There were some blues licks mixed in, but Black Sabbath wasn’t interested in writing about how a woman did them wrong. Sabbath was designed to stomp out the psychedelic sounds of Cream, and their debut may as well have been the death of the Flower Generation. 

This was beyond peace and love, and if Clapton was God, then Tony Iommi was the devil. 

A Thousand Suns – Linkin Park

No one wanted Linkin Park to lose sight of their humanity. 

On A Thousand Suns, Linkin Park dropped guitars in favor of ambient synths, and the fans were ready to cast off their favorite band. After the dust settled, it still stands as one of Linkin Park’s most cohesive albums, following a narrative about nuclear fallout

Linkin Park’s experiments pay off on these tracks, replacing heavy guitars with walls of abrasive noise.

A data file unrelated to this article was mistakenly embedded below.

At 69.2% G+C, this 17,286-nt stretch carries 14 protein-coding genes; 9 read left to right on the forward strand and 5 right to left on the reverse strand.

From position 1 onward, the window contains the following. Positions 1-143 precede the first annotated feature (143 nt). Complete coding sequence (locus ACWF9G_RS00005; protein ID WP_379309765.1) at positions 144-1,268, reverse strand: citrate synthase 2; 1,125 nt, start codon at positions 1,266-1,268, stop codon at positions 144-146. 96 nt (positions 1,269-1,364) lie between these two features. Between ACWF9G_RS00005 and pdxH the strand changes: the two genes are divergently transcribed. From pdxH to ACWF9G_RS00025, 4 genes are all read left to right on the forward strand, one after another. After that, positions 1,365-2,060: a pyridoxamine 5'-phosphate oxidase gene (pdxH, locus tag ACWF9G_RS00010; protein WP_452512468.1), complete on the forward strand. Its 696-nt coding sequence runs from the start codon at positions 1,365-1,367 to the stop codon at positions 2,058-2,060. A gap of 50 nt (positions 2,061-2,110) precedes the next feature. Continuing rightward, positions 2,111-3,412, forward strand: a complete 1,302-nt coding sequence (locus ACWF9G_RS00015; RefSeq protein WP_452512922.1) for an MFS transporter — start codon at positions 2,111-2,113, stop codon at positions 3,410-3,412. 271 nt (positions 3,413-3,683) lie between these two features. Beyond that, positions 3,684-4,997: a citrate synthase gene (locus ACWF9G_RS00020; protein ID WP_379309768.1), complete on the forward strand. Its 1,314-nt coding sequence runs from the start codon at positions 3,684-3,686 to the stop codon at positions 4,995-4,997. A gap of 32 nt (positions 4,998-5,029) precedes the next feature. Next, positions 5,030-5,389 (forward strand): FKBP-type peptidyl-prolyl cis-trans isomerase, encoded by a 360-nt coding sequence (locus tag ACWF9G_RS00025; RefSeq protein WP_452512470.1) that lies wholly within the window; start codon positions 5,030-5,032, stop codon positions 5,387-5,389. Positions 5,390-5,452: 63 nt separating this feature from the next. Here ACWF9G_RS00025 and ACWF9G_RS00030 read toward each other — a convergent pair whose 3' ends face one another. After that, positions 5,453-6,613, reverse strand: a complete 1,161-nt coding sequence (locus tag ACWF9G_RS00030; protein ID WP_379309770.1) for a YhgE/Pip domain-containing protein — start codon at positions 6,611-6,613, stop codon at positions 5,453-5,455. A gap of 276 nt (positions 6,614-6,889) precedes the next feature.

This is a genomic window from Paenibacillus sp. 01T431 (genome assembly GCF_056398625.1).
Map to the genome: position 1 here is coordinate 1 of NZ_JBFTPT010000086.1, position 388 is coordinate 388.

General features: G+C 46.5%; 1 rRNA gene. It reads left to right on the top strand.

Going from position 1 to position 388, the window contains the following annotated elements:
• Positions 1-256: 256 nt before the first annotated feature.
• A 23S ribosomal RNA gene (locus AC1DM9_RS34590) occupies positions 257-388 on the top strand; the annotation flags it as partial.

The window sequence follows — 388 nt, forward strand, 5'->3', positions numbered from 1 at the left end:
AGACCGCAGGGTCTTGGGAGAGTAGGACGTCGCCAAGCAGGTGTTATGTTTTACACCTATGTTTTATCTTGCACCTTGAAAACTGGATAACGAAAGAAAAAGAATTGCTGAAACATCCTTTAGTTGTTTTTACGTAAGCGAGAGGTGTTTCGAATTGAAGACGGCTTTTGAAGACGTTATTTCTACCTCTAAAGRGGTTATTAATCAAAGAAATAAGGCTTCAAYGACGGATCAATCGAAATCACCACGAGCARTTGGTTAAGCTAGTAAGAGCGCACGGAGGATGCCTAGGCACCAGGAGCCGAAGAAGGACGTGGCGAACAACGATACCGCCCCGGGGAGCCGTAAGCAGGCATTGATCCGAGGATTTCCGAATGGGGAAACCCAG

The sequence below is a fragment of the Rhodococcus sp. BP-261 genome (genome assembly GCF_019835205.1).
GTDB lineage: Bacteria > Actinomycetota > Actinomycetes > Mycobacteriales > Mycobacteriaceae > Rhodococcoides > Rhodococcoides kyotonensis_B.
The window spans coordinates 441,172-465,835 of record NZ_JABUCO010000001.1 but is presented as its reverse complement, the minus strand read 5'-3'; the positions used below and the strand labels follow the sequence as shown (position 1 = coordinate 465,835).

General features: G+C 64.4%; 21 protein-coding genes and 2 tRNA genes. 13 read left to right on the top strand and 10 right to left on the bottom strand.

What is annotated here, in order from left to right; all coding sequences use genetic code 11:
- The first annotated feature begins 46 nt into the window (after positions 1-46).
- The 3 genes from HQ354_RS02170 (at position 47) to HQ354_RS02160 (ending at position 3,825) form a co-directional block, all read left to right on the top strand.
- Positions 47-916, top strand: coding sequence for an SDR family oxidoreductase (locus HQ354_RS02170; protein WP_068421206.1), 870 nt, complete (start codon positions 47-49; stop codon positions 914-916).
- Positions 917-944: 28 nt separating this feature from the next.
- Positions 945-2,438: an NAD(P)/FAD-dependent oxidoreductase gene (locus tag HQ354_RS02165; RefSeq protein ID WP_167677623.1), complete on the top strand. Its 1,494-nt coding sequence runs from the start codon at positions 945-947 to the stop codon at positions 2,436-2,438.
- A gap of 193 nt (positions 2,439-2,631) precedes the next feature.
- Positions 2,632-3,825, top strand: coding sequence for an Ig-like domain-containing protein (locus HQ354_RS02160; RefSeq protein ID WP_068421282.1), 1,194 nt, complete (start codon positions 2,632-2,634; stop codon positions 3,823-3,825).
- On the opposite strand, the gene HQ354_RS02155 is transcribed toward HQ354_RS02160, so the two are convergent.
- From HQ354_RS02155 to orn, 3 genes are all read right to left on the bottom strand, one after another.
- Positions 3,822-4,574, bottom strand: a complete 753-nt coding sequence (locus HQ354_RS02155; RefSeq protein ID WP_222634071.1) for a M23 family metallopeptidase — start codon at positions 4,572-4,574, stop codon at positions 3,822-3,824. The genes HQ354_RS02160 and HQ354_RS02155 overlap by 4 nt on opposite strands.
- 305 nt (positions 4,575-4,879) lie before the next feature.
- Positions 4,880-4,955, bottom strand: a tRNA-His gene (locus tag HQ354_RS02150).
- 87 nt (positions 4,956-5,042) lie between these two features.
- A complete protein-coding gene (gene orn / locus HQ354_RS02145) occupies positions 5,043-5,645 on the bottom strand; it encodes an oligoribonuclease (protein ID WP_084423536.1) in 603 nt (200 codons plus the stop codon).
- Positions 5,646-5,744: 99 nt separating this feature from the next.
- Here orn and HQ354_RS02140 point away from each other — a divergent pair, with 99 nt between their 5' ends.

Fans eventually warmed up to the sounds of A Thousand Suns, and it proved to be ahead of the curve in its production. 

The impact of the album is still felt today, with bands like Bring Me the Horizon embracing electronic elements in their heaviness. 

Led ZeppelinLed Zeppelin

Led Zeppelin birthed heavy metal and hard rock with their inception. 

Jimmy Page’s licks made countless kids pick up guitars, meanwhile, John Bonham exemplified what heavy drumming could sound like and Robert Plant defined the rock star. 

That didn’t stop Rolling Stone from crucifying what they were hearing. 

Their early reviews stated Page’s guitar playing was more suited for the Yardbirds, the album was terribly produced and their songwriting was “weak and unimaginative.” 

Critics didn’t realize what they were hearing. Those “unimaginative” songs were the gateway to hard rock like ‘Good Times Bad Times’ and ‘Dazed and Confused.’ 

All told, Zeppelin’s debut was a musical wrecking ball that tore down traditional rock and roll and made way for metal. 

Follow the LeaderKorn

Many critics can’t tell when the times are changing.